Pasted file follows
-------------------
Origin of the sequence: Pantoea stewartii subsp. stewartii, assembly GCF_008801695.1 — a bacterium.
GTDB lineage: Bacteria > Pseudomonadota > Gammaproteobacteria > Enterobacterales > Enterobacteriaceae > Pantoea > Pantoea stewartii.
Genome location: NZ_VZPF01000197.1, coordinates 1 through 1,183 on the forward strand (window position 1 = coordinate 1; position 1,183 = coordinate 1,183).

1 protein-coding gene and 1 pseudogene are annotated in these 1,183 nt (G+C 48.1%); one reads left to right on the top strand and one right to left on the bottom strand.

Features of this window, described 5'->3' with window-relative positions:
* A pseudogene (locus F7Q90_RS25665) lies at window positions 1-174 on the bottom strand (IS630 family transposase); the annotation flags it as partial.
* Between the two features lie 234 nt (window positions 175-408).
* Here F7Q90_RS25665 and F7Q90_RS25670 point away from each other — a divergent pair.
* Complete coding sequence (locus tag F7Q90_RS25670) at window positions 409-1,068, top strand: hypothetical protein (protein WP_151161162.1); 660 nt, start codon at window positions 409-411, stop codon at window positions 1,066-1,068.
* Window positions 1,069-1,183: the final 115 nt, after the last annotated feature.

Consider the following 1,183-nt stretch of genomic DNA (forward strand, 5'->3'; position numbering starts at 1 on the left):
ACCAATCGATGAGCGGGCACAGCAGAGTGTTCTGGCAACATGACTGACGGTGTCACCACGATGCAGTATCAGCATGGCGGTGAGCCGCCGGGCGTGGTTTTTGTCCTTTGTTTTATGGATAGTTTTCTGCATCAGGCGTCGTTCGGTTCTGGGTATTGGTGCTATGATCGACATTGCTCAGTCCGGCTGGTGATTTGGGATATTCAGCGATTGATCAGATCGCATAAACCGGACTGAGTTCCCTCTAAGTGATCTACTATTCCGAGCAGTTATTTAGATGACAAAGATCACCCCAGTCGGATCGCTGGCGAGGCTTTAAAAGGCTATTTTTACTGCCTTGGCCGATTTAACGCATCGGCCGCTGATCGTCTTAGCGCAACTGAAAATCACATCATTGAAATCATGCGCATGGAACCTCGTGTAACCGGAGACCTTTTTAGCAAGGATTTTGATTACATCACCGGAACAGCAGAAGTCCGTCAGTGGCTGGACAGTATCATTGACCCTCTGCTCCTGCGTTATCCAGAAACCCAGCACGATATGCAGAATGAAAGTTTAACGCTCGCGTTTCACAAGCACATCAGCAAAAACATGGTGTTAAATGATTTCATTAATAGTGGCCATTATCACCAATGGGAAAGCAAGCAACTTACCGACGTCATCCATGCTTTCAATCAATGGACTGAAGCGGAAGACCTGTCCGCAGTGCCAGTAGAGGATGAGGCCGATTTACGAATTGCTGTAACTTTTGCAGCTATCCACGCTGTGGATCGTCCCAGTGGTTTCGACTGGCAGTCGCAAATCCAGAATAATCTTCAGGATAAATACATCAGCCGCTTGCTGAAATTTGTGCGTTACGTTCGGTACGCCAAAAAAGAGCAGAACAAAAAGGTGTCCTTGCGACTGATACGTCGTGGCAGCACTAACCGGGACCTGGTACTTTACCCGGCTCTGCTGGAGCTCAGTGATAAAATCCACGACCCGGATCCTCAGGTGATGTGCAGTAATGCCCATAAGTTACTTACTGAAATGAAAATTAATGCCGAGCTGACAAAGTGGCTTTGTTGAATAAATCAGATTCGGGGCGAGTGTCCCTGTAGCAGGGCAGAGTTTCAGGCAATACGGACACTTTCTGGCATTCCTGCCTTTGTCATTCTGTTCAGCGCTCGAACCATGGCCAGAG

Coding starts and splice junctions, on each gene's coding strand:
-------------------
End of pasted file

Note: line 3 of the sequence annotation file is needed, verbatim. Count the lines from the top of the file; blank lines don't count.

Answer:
Genome location: NZ_VZPF01000197.1, coordinates 1 through 1,183 on the forward strand (window position 1 = coordinate 1; position 1,183 = coordinate 1,183).